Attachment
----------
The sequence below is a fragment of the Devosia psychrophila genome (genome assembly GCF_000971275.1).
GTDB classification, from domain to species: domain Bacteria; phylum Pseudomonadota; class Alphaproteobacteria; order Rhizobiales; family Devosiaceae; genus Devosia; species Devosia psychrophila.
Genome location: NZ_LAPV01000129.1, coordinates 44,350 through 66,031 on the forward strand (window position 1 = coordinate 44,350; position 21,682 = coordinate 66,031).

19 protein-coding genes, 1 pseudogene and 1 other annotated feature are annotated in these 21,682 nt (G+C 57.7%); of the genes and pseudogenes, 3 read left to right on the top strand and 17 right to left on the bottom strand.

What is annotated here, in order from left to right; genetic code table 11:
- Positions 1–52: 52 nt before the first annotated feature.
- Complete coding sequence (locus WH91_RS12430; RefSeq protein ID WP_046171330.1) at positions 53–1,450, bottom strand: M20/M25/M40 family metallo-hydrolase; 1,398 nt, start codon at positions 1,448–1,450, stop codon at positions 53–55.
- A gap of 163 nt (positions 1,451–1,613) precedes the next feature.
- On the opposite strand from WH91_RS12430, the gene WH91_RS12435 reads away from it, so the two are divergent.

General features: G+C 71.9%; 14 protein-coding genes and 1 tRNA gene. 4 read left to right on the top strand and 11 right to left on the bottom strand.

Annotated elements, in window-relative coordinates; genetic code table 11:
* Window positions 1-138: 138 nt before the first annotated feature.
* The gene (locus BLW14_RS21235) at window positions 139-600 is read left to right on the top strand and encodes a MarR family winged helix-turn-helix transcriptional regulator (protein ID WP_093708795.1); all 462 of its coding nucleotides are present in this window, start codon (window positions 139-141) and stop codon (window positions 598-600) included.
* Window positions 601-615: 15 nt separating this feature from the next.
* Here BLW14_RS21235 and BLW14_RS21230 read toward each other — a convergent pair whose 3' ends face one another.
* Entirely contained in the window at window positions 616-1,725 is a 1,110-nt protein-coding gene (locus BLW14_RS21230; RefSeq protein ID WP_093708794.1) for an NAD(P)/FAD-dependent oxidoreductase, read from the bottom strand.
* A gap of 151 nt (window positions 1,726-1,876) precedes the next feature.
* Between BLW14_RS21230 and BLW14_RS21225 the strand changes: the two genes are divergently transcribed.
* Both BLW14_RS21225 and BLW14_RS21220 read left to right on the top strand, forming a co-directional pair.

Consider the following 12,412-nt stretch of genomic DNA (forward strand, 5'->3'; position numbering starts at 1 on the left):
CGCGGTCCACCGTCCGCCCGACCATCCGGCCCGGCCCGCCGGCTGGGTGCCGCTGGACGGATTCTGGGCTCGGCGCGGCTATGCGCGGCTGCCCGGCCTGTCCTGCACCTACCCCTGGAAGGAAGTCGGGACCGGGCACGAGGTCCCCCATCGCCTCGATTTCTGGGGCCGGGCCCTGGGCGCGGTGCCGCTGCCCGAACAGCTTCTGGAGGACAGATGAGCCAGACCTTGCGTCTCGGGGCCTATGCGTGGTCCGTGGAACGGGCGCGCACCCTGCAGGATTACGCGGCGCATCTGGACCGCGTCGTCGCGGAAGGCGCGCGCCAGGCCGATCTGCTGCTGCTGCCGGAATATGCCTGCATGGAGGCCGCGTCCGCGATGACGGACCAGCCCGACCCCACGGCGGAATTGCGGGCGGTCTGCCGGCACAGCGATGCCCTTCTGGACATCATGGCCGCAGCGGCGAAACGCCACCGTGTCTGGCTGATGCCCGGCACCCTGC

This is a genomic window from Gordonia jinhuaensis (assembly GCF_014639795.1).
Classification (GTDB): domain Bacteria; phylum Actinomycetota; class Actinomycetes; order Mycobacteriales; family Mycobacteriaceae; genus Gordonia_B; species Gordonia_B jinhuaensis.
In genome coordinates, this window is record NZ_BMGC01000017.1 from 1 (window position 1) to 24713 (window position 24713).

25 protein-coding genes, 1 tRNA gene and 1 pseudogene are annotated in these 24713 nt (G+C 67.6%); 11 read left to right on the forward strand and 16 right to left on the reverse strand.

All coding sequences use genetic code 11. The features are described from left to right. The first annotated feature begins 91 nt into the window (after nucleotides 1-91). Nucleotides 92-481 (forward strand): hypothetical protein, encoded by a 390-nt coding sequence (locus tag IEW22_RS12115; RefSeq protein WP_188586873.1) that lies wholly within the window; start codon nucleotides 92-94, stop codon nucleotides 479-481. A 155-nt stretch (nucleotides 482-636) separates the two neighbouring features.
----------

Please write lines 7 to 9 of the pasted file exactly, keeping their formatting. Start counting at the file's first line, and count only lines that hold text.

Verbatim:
- Complete coding sequence (locus WH91_RS12430; RefSeq protein ID WP_046171330.1) at positions 53–1,450, bottom strand: M20/M25/M40 family metallo-hydrolase; 1,398 nt, start codon at positions 1,448–1,450, stop codon at positions 53–55.
- A gap of 163 nt (positions 1,451–1,613) precedes the next feature.
- On the opposite strand from WH91_RS12430, the gene WH91_RS12435 reads away from it, so the two are divergent.